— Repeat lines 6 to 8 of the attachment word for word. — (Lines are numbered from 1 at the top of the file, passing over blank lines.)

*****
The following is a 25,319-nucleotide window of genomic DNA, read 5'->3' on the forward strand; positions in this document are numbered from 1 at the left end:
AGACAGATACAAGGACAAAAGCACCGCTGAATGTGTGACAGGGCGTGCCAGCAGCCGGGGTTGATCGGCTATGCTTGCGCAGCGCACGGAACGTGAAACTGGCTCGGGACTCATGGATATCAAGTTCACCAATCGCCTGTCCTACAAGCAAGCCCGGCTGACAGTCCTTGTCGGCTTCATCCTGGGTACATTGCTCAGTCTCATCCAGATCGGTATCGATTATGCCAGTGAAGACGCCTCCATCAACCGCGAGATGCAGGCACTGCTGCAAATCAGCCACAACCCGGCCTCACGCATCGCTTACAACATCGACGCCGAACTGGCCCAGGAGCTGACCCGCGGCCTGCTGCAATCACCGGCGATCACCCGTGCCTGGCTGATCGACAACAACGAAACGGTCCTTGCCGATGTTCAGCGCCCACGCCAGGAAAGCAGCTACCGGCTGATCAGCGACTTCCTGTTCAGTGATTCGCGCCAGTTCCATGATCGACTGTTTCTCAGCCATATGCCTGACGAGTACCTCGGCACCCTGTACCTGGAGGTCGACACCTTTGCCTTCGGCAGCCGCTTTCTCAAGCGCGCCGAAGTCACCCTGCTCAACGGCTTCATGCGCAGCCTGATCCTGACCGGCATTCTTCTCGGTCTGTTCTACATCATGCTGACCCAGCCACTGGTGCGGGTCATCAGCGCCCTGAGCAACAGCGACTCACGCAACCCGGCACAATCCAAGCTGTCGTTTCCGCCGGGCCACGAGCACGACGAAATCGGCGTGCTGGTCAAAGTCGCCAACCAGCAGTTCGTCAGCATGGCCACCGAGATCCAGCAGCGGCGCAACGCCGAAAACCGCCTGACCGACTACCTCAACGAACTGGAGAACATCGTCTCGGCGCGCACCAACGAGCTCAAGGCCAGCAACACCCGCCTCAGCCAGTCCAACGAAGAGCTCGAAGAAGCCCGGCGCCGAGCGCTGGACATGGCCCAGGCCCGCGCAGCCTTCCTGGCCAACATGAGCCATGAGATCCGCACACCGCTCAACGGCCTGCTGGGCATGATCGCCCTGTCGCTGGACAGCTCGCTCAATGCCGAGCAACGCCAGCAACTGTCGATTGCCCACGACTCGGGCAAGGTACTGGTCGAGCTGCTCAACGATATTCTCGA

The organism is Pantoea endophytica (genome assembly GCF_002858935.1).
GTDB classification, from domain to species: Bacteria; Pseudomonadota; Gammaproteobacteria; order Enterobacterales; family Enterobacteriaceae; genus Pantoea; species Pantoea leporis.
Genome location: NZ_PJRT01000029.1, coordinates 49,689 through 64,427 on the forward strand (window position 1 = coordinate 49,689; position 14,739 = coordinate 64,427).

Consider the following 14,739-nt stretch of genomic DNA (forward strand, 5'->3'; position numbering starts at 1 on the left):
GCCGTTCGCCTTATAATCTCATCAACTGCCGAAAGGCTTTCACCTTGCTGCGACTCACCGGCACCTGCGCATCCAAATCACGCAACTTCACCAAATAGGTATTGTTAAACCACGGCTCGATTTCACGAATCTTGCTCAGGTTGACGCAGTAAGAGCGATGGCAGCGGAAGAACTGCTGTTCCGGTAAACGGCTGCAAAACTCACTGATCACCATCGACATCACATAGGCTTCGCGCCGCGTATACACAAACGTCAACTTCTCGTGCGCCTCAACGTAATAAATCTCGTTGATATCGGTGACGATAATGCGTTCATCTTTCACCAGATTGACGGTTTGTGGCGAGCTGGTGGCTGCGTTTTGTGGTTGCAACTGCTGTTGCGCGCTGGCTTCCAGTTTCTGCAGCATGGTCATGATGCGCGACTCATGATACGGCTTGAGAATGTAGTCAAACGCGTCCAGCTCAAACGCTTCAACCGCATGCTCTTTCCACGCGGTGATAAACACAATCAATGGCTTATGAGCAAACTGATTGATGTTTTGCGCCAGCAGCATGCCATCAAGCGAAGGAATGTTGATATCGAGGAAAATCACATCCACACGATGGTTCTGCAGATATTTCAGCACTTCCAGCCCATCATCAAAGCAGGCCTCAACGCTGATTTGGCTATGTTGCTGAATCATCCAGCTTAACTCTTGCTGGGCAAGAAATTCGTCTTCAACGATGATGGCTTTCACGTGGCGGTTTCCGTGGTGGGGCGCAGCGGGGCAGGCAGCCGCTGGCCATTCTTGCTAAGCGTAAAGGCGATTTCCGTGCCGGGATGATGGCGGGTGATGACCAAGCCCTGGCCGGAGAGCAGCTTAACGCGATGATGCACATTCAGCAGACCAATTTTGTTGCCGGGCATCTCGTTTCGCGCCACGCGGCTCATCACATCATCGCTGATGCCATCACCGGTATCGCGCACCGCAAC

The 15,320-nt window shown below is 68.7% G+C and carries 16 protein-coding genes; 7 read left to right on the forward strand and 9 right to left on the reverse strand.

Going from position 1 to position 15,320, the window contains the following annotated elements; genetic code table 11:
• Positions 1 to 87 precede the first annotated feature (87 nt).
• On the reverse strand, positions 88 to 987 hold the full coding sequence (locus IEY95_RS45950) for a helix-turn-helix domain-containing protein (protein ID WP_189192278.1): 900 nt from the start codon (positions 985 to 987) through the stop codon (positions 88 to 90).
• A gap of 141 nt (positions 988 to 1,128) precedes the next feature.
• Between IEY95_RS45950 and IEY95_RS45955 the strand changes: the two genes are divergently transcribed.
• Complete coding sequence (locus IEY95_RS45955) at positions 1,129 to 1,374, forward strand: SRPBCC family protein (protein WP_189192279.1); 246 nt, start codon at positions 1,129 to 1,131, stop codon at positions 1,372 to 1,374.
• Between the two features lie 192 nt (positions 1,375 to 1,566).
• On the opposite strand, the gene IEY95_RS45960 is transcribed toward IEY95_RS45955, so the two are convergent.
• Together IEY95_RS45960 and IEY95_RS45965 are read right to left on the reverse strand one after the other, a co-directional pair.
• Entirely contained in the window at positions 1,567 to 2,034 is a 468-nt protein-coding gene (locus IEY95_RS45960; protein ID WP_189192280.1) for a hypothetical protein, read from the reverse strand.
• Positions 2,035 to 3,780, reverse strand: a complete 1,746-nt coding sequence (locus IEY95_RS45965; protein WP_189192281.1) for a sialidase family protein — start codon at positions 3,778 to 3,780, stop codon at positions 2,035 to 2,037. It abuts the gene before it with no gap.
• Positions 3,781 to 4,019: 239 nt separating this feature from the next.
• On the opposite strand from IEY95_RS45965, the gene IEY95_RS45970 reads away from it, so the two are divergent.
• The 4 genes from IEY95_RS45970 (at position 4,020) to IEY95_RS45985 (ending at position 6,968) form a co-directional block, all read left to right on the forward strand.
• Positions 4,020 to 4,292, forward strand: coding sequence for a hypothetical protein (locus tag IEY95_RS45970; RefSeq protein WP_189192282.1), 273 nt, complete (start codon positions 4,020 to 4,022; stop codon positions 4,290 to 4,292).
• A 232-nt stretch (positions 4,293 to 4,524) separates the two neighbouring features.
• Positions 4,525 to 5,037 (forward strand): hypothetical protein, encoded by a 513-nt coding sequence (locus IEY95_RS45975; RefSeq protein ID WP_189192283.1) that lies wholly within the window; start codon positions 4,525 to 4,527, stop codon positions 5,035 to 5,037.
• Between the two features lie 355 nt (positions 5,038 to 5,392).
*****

Consider the following 14,739-nt stretch of genomic DNA (forward strand, 5'->3'; position numbering starts at 1 on the left):
GCCGTTCGCCTTATAATCTCATCAACTGCCGAAAGGCTTTCACCTTGCTGCGACTCACCGGCACCTGCGCATCCAAATCACGCAACTTCACCAAATAGGTATTGTTAAACCACGGCTCGATTTCACGAATCTTGCTCAGGTTGACGCAGTAAGAGCGATGGCAGCGGAAGAACTGCTGTTCCGGTAAACGGCTGCAAAACTCACTGATCACCATCGACATCACATAGGCTTCGCGCCGCGTATACACAAACGTCAACTTCTCGTGCGCCTCAACGTAATAAATCTCGTTGATATCGGTGACGATAATGCGTTCATCTTTCACCAGATTGACGGTTTGTGGCGAGCTGGTGGCTGCGTTTTGTGGTTGCAACTGCTGTTGCGCGCTGGCTTCCAGTTTCTGCAGCATGGTCATGATGCGCGACTCATGATACGGCTTGAGAATGTAGTCAAACGCGTCCAGCTCAAACGCTTCAACCGCATGCTCTTTCCACGCGGTGATAAACACAATCAATGGCTTATGAGCAAACTGATTGATGTTTTGCGCCAGCAGCATGCCATCAAGCGAAGGAATGTTGATATCGAGGAAAATCACATCCACACGATGGTTCTGCAGATATTTCAGCACTTCCAGCCCATCATCAAAGCAGGCCTCAACGCTGATTTGGCTATGTTGCTGAATCATCCAGCTTAACTCTTGCTGGGCAAGAAATTCGTCTTCAACGATGATGGCTTTCACGTGGCGGTTTCCGTGGTGGGGCGCAGCGGGGCAGGCAGCCGCTGGCCATTCTTGCTAAGCGTAAAGGCGATTTCCGTGCCGGGATGATGGCGGGTGATGACCAAGCCCTGGCCGGAGAGCAGCTTAACGCGATGATGCACATTCAGCAGACCAATTTTGTTGCCGGGCATCTCGTTTCGCGCCACGCGGCTCATCACATCATCGCTGATGCCATCACCGGTATCGCGCACCGCAAC

The 15,320-nt window shown below is 68.7% G+C and carries 16 protein-coding genes; 7 read left to right on the forward strand and 9 right to left on the reverse strand.